Our Turn! - Reflections on Joshua 5:9-12
by Dr. John Holbert on Monday, March 21, 2022
Joshua 5:9-12 March 27, 2022 4th Sunday of Lent
The Peripatetic Hebrew Bible Preacher
The text assigned in the lectionary for this 4th Sunday of Lent seems a rather peculiar one. Joshua is in the main a propaganda piece, offering a fictionalized literary history of the supposed “conquest” of the land of promise. Archaeology has long made any sense of history in the book highly problematic, despite numerous efforts by more conservative scholars, deeply tied to the notion that actual history yields actual truth, and the belief that without historical facts the Bible cannot be trusted as a sacred book. I find all of those assumptions false for the simple fact that history is by no means the test of what may be termed true. Shakespeare’s “Hamlet” is clearly true, in multiple senses, but hardly in any historical sense; no trip to Danish Elsinore need be undertaken to prove the play’s truth—or falsehood.
If one can follow the train of thought provided by Joshua, and that is often no mean feat, the wondering escapees from Egypt, now led by Joshua following the death of Moses, stumble through the Sinai peninsula for an astonishing 40 years (it is about 100 sq. miles in size) and find themselves on the east side of the Jordan River, near a place called Gilgal, connected loosely to the Hebrew word for “roll.” Joshua 5:9 reads: “YHWH spoke to Joshua, ‘Today I have rolled away from you the disgrace of Egypt.’ That place is called Gilgal to this day.’” This apparent folk etymology has stood the test of time since even now a series of archaeological sites some 8 miles north of Jericho is still called Gilgal.
What makes this tiny tale even more odd is the fact that Gilgal is about 800 feet below sea level, slightly higher than the nearby Dead Sea and about the same elevation as Jericho itself. Thus, the “plains of Jericho,” mentioned at Joshua 5:10, where the Israelites are said to eat the Passover, are in fact arid and dry at most times of the year and ferociously hot in the summer. The storyteller must have had an early springtime in mind since he/she claims that the wonderful divine gift of manna simply disappeared the very minute that the wanderers tucked into the local produce of “unleavened cakes and parched grain” (Joshua 5:11), two staples of much later Passover celebrations.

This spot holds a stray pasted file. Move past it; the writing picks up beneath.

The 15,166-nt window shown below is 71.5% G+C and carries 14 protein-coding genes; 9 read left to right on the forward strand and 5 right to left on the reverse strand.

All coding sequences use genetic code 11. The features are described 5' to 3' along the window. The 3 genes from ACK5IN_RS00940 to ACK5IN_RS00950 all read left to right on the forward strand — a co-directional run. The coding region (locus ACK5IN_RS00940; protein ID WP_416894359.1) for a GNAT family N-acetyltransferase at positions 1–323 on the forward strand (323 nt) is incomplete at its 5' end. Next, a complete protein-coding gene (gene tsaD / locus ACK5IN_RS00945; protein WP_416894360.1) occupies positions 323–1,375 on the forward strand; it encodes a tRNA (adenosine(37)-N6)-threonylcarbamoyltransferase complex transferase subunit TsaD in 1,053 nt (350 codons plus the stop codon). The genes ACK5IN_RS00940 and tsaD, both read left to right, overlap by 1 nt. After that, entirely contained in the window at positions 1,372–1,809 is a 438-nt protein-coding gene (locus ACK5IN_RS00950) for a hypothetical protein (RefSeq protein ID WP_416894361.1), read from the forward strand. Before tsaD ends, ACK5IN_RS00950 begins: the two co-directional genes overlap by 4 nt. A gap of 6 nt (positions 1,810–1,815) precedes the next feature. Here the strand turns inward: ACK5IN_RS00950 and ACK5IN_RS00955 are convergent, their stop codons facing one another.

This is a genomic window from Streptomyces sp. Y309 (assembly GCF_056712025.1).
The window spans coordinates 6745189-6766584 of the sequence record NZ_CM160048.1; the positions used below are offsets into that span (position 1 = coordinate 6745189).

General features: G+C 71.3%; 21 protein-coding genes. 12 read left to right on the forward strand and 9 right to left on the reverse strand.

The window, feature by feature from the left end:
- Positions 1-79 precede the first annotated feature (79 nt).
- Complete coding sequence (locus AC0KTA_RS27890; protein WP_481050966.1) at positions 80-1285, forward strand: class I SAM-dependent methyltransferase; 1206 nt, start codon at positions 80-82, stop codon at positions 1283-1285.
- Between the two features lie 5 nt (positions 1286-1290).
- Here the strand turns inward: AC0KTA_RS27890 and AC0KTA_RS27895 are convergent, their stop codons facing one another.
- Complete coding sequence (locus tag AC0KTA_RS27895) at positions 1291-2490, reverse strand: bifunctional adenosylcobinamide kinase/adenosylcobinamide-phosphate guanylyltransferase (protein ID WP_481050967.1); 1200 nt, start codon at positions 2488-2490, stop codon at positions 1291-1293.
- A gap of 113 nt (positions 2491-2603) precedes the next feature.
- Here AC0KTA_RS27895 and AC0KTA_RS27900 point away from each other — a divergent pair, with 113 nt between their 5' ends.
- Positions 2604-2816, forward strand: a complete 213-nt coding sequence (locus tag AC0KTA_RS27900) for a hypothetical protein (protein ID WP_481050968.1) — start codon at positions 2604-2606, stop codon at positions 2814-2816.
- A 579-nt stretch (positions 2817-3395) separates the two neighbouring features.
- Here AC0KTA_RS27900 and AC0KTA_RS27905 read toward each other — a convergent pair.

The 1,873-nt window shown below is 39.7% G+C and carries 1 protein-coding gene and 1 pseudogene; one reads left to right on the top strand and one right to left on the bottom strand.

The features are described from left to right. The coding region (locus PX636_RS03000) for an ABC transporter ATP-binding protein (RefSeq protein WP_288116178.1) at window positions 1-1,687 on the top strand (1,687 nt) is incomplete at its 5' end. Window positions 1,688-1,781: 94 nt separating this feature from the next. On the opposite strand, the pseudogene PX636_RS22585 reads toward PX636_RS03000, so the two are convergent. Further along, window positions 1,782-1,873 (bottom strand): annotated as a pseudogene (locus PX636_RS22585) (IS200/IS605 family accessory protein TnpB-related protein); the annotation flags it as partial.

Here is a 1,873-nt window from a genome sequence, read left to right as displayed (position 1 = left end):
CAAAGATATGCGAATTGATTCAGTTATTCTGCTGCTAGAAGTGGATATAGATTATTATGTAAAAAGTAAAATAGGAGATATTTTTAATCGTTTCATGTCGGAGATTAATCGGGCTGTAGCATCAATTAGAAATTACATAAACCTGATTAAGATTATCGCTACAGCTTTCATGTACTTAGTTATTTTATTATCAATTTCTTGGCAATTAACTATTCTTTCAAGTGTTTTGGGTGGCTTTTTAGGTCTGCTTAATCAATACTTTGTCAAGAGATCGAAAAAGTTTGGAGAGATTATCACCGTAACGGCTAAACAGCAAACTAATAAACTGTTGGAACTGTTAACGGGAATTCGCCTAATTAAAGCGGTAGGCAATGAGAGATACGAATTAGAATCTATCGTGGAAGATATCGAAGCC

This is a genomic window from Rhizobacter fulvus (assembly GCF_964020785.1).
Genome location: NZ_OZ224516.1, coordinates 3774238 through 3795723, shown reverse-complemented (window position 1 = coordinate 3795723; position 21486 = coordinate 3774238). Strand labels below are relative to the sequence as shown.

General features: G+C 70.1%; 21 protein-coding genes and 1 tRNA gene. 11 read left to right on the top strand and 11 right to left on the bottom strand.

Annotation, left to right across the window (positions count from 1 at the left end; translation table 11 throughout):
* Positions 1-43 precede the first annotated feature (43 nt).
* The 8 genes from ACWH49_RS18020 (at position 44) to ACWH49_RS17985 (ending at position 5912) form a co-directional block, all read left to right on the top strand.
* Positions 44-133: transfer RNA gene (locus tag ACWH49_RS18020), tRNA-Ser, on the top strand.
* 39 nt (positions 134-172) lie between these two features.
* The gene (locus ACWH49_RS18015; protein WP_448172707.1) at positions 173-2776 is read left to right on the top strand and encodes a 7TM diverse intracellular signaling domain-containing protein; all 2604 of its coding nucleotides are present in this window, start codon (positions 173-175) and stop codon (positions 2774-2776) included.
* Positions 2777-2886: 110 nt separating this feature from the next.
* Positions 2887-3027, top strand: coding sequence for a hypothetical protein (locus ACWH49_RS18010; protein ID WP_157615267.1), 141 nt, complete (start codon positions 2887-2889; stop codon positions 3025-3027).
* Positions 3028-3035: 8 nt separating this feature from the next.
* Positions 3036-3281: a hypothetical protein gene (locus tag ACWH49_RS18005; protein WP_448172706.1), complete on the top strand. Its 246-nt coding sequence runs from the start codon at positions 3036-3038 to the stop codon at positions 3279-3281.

We remember what the word “manna” means: “what is it?” The Israelites came from their tents in the wilderness, eager for any sort of sustenance and found a sticky substance on the ground (Num.11:6), tasting rather like a honey-capped wafer (Ex.16:14, 31). This stuff was strictly the gift of God, and sustained the Israelites for those 40 years, along with the occasional quail. But now that the people of God have come close to the land of promise, manna is no more, and they must now eat from the land’s bounty. Manna also served as a lesson about sharing in Ex.16:1-30. They were told to collect the manna only on six days of the week, and not to attempt any collection on the seventh day, because they would find none that sacred day. Of course, as they too often did, the people refused to listen to YHWH, rushing out on the seventh day eager for more manna to horde for themselves. Instead, what they tried to horde rotted and stank, teaching them that following the voice of their God was far better than trying to make do on their own.
However, now in the book of Joshua, the manna is no longer available, so they must survive on their own; their God will not directly provision them anymore. It is of course dangerous in the extreme to expect these regularly recalcitrant people to be able to act freely and helpfully on their own, cut off from YHWH’s direct support. Yet, the lesson of this tiny tale is precisely that: we humans cannot expect manna from heaven to sustain us; we must provide for ourselves, from our own labor and from our own provision.
Other stories of the Passover warn us that a proper Passover celebration necessarily includes those in the community who cannot supply what their family needs on their own. Passover is thus a sharing ritual where no one in the community must be allowed to go hungry. In the supposed first Passover, while the Israelites were still slaves in Egypt, they are commanded to “take a lamb for each family, a lamb for each household. If a household is too small for a whole lamb, it shall join the closest neighbor in obtaining one. It shall be divided in proportion to the number of people who eat of it” (Ex.12:3-4). In other words, when the manna is not freely abundant on the ground, all food gleaned from the land must be shared with all in the community. In that way, the ritual of Passover may be appropriately celebrated and the constant search for justice and righteousness might find fulfillment. Is it not extraordinary how even small stories are redolent of the Bible’s central concern for justice among all people? So again in this Lenten season, the call for justice is sounded loud and clear as we are reminded that Lent is both a time for self-examination and a time for allowing that examination to lead to engagement with our human siblings in a search for righteousness and justice. God’s turn was the divine gift of manna, but now it is our turn to provide for ourselves and others as we attempt to follow the call of God.